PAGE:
Alberta’s C$3.5-million inquiry into supposed foreign-funded interference with the province’s fossil industry is advancing “junk climate denial science, bizarre conspiracy theories, and oil industry propaganda,” according to critics who’ve reviewed a series of commissioned studies now available on the inquiry’s website, CBC and the Globe and Mail report.
“If you read any of this stuff, it really strays into Marxism and conspiracy theory and George Soros and Bill Gates,” University of Alberta energy and environmental economist Andrew Leach told  the national broadcaster. “It is astounding to me.”
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A packet of documents the commission assembled and sent to reviewers for comment contained “textbook examples of climate change denialism” that “minimize or outright dismiss the reality and seriousness of climate change” and are “replete with generalizations, speculation, conjecture, and even conspiracy,” added  Martin Olszynski.
Provincial opposition leader Rachel Notley said commissioner Steve Allan was using taxpayer dollars to “support and solicit anti-science, climate-denying ridiculousness,” and urged Jason Kenney’s United Conservative Party government to cancel the inquiry. “I think that it sends a horrible message to international investors. It undermines our energy industry,” she said. “Quite frankly, there should be an inquiry into the inquiry, except for the fact that that itself would be another waste of money.”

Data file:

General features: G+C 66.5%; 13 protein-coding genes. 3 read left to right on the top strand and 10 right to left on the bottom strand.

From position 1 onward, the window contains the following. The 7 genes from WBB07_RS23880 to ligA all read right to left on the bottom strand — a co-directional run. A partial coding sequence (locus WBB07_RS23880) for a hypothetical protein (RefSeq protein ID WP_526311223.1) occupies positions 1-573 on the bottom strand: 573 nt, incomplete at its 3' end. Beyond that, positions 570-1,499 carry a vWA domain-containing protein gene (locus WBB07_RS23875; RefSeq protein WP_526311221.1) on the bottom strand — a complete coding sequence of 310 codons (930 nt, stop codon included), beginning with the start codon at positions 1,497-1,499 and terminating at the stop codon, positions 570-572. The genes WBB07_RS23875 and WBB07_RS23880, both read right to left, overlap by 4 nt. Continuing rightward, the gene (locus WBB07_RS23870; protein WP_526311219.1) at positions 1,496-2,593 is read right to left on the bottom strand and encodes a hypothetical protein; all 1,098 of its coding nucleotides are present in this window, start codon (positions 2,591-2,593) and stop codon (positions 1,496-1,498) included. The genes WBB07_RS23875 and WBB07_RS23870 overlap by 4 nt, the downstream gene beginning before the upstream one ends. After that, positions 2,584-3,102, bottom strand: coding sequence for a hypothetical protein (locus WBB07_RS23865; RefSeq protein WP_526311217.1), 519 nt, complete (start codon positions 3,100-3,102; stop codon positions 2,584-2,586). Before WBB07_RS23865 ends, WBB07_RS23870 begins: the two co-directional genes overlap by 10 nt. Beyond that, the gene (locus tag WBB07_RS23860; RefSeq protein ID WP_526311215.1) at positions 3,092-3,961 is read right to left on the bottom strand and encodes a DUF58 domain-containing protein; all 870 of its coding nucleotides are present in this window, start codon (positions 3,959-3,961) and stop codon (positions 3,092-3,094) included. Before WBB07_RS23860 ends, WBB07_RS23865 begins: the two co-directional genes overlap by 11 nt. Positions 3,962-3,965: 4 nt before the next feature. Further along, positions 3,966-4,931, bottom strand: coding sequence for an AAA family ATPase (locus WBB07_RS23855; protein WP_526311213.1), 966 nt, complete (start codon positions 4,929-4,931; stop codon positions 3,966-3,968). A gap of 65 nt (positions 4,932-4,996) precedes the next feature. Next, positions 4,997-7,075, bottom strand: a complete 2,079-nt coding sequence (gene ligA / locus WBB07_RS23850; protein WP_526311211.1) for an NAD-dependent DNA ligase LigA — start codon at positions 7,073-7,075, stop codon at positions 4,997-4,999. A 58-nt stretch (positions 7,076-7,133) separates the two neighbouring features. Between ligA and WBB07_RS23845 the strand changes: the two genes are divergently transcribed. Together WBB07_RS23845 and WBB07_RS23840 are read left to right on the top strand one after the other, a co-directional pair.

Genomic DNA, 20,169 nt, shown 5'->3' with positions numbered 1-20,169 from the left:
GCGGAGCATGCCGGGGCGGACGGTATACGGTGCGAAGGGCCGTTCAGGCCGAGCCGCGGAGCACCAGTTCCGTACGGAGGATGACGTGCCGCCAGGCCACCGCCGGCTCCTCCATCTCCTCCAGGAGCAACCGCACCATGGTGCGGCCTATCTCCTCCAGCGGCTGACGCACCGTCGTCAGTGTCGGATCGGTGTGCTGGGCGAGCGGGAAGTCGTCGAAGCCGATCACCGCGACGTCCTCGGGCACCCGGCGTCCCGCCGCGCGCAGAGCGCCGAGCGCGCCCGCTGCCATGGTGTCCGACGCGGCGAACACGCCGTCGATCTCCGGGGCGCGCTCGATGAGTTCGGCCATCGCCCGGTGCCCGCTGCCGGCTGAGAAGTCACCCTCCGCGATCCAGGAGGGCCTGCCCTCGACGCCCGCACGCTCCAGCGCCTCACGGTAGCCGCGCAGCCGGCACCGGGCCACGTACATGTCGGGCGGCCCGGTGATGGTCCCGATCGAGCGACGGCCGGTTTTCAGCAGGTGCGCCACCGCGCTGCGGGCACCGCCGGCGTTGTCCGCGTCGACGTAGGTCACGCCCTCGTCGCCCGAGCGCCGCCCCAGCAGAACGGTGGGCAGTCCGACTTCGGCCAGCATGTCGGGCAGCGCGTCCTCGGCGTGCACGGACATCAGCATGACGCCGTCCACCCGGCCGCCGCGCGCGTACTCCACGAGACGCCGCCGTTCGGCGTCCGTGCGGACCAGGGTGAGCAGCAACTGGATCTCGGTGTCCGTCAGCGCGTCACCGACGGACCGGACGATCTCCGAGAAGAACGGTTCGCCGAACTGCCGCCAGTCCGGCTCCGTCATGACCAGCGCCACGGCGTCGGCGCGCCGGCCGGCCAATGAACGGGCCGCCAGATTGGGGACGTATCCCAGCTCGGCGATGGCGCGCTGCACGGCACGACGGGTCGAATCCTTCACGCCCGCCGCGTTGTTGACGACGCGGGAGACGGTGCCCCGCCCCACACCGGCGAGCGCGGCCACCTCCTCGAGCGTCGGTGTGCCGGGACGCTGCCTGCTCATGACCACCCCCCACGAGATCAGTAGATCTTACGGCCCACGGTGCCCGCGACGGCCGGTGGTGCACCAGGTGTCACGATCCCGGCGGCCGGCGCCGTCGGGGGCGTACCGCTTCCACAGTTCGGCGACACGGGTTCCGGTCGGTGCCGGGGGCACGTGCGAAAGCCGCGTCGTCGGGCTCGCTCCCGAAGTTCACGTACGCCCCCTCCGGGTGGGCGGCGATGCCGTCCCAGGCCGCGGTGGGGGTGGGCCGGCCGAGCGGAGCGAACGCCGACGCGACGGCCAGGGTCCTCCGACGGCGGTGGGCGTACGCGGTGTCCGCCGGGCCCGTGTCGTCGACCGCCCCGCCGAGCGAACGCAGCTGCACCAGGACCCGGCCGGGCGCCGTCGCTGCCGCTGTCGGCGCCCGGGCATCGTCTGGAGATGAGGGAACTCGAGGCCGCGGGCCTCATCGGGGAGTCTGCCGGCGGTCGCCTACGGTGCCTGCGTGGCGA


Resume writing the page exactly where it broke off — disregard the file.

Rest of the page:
The latest controversy swirling around Allan’s work began when the Public Inquiry Into Funding of Anti-Alberta Campaigns “posted on its website  that it had invited 47 people or organizations to apply for standing as a ‘participant for commentary’ in the inquiry,” CBC explains. The 11 who were granted standing received a package of review materials, including several reports Allan had commissioned.
CBC and the Globe both have detail on some of the materials. A report by University of Calgary political scientist Barry Cooper falsely questions the scientific consensus on climate change. And a missive by historian Tammy Nemeth, a home-school teacher in England, “claims that a ‘transnational progressive movement’ is attempting to overthrow the ‘modern western industrial capitalist society’ by infiltrating institutions such as the United Nations and the World Bank, as well as university departments and corporations,” CBC writes.
Nemeth received $28,000 for her efforts, while Energy In Depth, an attack-PR operation associated with the Independent Petroleum Association of America, received US$50,000 for a study titled “Foreign Funding Targeting Canada’s Energy Sector”.
It wasn’t a good look for an inquiry for which the Kenney government has already had to dial down expectations , and is now less than two weeks away from its January 31 reporting deadline. “This is a multi-million-dollar inquiry with subpoena power and public inquiry power,” Leach told CBC. “And what we are getting, the first indication of any kind of research they have gathered, is commissioned reports from industry front groups and people with a questionable history on exactly the types of topics they are trying to look into.”
“The fact Commissioner Steve Allan thought it relevant to commission and consult reports denying the reality of the climate crisis is just another example of how deeply flawed and biased Premier Jason Kenney’s inquiry into so-called ‘anti-Alberta’ campaigns is,” Ecojustice Executive Director Devon Page said  in a release.
“Commissioner Allan has already demonstrated time and again that Albertans should not take his findings seriously,” he added. “If it wasn’t already obvious, the commissioner’s latest update of climate denier reports makes it clear: This inquiry lacks any shred of credibility.”
Ecojustice, one of the named targets of the inquiry, will be in court February 11-12 challenging the “partisan political purposes ” behind the process.